Pain cognition versus pain intensity in patients with endometriosis: toward personalized treatment

Pain cognition is independently associated with the health-related quality of life in endometriosis patients.

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Volume 108, Issue 4, Pages 679–686

Authors:

Mieke A.W. van Aken, M.D., Joukje M. Oosterman, Ph.D., C.M. van Rijn, M.D., Ph.D., Magdalena A. Ferdek, M.Sc., Gé S.F. Ruigt, Ph.D., B.W.M.M. Peeters, Ph.D., Didi D.M. Braat, M.D., Ph.D., Annemiek W. Nap, M.D., Ph.D.

Abstract:

Objective

To explore how pain intensity and pain cognition are related to health-related quality of life (HRQoL) in women with endometriosis.

Design

Cross-sectional questionnaire-based survey.

Setting

Multidisciplinary referral center.

Patient(s)

Women with laparoscopically and/or magnetic resonance imaging–proven endometriosis (n = 50) and healthy control women (n = 42).

Intervention(s)

For HRQoL, two questionnaires: the generic Short Form Health Survey (SF-36) and the Endometriosis Health Profile 30 (EHP-30). For pain cognition, three questionnaires: the Pain Catastrophizing Scale (PCS), the Pain Vigilance and Awareness Questionnaire (PVAQ), and the Pain Anxiety Symptoms Scale (PASS). For pain intensity, the verbal Numeric Rating Scale (NRS).

Main Outcome Measure(s)

Association between pain intensity and pain cognition with HRQoL in women with endometriosis, and the differences in HRQoL and pain cognition between women with endometriosis and healthy controls.

Result(s)

Health-related quality of life was statistically significantly impaired in women with endometriosis as compared with healthy control women. The variables of pain intensity and pain cognition were independent factors influencing the HRQoL of women with endometriosis. Patients with endometriosis had statistically significantly more negative pain cognition as compared with controls. They reported more pain anxiety and catastrophizing, and they were hypervigilant toward pain.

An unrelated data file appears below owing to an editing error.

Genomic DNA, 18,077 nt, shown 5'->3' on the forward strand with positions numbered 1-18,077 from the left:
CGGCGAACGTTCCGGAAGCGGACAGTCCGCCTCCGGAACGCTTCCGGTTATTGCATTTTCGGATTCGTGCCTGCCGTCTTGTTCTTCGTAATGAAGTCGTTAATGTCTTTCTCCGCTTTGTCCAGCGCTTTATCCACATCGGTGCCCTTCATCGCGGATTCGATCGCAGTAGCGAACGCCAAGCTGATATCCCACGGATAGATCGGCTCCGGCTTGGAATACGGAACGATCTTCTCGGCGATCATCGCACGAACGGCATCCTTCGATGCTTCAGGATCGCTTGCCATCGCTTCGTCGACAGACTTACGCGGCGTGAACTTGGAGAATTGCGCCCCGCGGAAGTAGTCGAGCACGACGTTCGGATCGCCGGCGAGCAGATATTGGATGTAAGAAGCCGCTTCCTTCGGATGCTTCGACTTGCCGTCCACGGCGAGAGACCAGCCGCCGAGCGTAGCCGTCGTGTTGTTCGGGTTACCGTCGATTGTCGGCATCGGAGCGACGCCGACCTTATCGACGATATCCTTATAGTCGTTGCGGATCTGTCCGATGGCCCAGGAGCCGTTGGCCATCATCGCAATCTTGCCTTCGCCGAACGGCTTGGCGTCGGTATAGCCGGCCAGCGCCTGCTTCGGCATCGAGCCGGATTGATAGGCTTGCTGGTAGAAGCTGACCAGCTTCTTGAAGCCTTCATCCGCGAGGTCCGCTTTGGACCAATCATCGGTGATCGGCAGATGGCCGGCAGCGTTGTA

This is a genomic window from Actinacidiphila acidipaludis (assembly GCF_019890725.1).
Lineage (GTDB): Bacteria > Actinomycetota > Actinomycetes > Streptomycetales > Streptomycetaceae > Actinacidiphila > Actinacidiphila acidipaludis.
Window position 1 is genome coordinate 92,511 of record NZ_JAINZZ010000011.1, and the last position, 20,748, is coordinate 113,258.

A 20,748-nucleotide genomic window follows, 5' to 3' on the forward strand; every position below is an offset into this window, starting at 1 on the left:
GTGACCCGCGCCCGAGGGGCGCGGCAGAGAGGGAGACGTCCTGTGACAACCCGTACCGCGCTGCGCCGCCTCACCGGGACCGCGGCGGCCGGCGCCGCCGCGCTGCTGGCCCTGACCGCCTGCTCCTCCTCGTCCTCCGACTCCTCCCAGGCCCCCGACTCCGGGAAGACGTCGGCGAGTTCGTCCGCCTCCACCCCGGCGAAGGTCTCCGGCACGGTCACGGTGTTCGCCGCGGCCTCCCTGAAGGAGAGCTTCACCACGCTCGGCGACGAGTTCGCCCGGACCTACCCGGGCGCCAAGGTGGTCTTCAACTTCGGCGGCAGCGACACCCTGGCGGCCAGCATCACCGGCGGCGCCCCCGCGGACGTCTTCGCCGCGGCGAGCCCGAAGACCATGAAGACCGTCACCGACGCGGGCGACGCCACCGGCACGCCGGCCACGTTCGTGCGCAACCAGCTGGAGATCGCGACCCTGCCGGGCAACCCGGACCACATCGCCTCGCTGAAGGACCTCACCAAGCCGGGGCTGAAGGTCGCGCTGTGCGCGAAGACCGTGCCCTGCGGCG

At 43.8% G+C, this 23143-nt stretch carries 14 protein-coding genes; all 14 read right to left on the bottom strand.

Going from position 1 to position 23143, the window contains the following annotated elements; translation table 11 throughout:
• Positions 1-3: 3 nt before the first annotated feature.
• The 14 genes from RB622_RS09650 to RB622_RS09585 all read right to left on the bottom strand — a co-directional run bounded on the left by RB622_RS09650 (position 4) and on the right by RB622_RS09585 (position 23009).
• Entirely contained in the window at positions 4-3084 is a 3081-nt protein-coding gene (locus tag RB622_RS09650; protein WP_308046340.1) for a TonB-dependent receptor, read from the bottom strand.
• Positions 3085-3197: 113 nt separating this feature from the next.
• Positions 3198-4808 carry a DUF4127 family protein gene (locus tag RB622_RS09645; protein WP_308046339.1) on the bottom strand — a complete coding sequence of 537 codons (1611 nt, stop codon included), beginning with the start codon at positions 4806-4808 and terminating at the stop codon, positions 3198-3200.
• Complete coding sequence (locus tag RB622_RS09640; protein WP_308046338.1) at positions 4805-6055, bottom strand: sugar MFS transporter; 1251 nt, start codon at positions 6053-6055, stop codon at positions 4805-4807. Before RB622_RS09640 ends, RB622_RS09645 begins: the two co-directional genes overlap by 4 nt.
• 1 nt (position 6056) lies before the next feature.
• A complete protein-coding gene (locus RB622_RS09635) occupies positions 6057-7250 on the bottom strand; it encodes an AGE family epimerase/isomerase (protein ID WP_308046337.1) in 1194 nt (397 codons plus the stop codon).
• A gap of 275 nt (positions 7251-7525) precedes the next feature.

Conclusion(s)

Pain cognition is independently associated with the HRQoL in endometriosis patients. Clinicians should be aware of this phenomenon and may consider treating pain symptoms in a multidimensional, individualized way in which the psychological aspects are taken into account. In international guidelines on management of women with endometriosis more attention should be paid to the psychological aspects of care.


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Fertility and Sterility

Editorial Office, American Society for Reproductive Medicine

Fertility and Sterility® is an international journal for obstetricians, gynecologists, reproductive endocrinologists, urologists, basic scientists and others who treat and investigate problems of infertility and human reproductive disorders. The journal publishes juried original scientific articles in clinical and laboratory research relevant to reproductive endocrinology, urology, andrology, physiology, immunology, genetics, contraception, and menopause. Fertility and Sterility® encourages and supports meaningful basic and clinical research, and facilitates and promotes excellence in professional education, in the field of reproductive medicine.

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